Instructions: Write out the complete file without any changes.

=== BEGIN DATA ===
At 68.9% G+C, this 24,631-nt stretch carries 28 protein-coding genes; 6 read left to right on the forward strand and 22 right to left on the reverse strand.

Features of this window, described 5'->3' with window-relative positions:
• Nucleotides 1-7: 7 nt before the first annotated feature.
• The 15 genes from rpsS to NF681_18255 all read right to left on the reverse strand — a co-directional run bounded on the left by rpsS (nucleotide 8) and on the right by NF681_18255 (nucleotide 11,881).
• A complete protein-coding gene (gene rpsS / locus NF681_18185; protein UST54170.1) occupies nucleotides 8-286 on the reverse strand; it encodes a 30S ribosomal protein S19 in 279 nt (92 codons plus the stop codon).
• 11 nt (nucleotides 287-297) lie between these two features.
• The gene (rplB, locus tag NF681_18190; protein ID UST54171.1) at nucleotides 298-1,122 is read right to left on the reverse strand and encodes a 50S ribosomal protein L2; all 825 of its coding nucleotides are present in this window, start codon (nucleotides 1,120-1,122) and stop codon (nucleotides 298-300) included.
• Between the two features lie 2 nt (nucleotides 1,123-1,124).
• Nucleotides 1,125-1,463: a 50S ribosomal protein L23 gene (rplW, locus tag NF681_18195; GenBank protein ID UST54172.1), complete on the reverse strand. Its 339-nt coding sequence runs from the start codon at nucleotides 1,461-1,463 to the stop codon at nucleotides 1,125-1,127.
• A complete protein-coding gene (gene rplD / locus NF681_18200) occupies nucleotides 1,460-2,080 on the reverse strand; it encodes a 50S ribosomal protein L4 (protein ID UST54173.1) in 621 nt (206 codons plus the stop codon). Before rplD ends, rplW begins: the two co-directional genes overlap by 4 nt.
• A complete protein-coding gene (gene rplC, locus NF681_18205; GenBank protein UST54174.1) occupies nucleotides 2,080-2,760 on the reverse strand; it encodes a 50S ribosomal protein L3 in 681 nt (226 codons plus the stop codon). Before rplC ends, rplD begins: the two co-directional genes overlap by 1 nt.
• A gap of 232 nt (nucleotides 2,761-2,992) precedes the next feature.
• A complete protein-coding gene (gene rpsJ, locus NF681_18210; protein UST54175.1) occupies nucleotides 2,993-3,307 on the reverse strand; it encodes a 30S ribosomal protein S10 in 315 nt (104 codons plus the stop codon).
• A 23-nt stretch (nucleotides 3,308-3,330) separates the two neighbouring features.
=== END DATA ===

At 68.9% G+C, this 24,631-nt stretch carries 28 protein-coding genes; 6 read left to right on the forward strand and 22 right to left on the reverse strand.

Features of this window, described 5'->3' with window-relative positions:
• Nucleotides 1-7: 7 nt before the first annotated feature.
• The 15 genes from rpsS to NF681_18255 all read right to left on the reverse strand — a co-directional run bounded on the left by rpsS (nucleotide 8) and on the right by NF681_18255 (nucleotide 11,881).
• A complete protein-coding gene (gene rpsS / locus NF681_18185; protein UST54170.1) occupies nucleotides 8-286 on the reverse strand; it encodes a 30S ribosomal protein S19 in 279 nt (92 codons plus the stop codon).
• 11 nt (nucleotides 287-297) lie between these two features.
• The gene (rplB, locus tag NF681_18190; protein ID UST54171.1) at nucleotides 298-1,122 is read right to left on the reverse strand and encodes a 50S ribosomal protein L2; all 825 of its coding nucleotides are present in this window, start codon (nucleotides 1,120-1,122) and stop codon (nucleotides 298-300) included.
• Between the two features lie 2 nt (nucleotides 1,123-1,124).
• Nucleotides 1,125-1,463: a 50S ribosomal protein L23 gene (rplW, locus tag NF681_18195; GenBank protein ID UST54172.1), complete on the reverse strand. Its 339-nt coding sequence runs from the start codon at nucleotides 1,461-1,463 to the stop codon at nucleotides 1,125-1,127.
• A complete protein-coding gene (gene rplD / locus NF681_18200) occupies nucleotides 1,460-2,080 on the reverse strand; it encodes a 50S ribosomal protein L4 (protein ID UST54173.1) in 621 nt (206 codons plus the stop codon). Before rplD ends, rplW begins: the two co-directional genes overlap by 4 nt.
• A complete protein-coding gene (gene rplC, locus NF681_18205; GenBank protein UST54174.1) occupies nucleotides 2,080-2,760 on the reverse strand; it encodes a 50S ribosomal protein L3 in 681 nt (226 codons plus the stop codon). Before rplC ends, rplD begins: the two co-directional genes overlap by 1 nt.
• A gap of 232 nt (nucleotides 2,761-2,992) precedes the next feature.
• A complete protein-coding gene (gene rpsJ, locus NF681_18210; protein UST54175.1) occupies nucleotides 2,993-3,307 on the reverse strand; it encodes a 30S ribosomal protein S10 in 315 nt (104 codons plus the stop codon).
• A 23-nt stretch (nucleotides 3,308-3,330) separates the two neighbouring features.